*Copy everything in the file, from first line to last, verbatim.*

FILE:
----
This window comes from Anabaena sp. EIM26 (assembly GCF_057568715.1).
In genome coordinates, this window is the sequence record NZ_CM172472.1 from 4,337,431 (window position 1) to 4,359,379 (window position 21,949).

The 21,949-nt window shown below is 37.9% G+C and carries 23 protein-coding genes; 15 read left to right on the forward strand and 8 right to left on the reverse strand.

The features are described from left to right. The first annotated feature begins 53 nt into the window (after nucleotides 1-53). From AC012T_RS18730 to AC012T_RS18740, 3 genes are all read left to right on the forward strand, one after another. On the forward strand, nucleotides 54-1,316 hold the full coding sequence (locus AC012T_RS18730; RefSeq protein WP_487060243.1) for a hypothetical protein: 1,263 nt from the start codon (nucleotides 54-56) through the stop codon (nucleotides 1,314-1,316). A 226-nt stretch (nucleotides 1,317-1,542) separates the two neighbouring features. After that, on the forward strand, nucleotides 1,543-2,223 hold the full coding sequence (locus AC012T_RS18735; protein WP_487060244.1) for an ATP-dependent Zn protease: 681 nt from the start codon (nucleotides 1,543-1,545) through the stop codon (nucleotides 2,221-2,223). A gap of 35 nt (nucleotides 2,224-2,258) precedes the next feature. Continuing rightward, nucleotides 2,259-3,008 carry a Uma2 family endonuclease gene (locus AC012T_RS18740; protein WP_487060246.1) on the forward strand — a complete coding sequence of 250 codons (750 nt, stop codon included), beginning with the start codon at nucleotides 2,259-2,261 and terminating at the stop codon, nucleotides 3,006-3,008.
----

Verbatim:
This window comes from Anabaena sp. EIM26 (assembly GCF_057568715.1).
In genome coordinates, this window is the sequence record NZ_CM172472.1 from 4,337,431 (window position 1) to 4,359,379 (window position 21,949).

The 21,949-nt window shown below is 37.9% G+C and carries 23 protein-coding genes; 15 read left to right on the forward strand and 8 right to left on the reverse strand.

The features are described from left to right. The first annotated feature begins 53 nt into the window (after nucleotides 1-53). From AC012T_RS18730 to AC012T_RS18740, 3 genes are all read left to right on the forward strand, one after another. On the forward strand, nucleotides 54-1,316 hold the full coding sequence (locus AC012T_RS18730; RefSeq protein WP_487060243.1) for a hypothetical protein: 1,263 nt from the start codon (nucleotides 54-56) through the stop codon (nucleotides 1,314-1,316). A 226-nt stretch (nucleotides 1,317-1,542) separates the two neighbouring features. After that, on the forward strand, nucleotides 1,543-2,223 hold the full coding sequence (locus AC012T_RS18735; protein WP_487060244.1) for an ATP-dependent Zn protease: 681 nt from the start codon (nucleotides 1,543-1,545) through the stop codon (nucleotides 2,221-2,223). A gap of 35 nt (nucleotides 2,224-2,258) precedes the next feature. Continuing rightward, nucleotides 2,259-3,008 carry a Uma2 family endonuclease gene (locus AC012T_RS18740; protein WP_487060246.1) on the forward strand — a complete coding sequence of 250 codons (750 nt, stop codon included), beginning with the start codon at nucleotides 2,259-2,261 and terminating at the stop codon, nucleotides 3,006-3,008.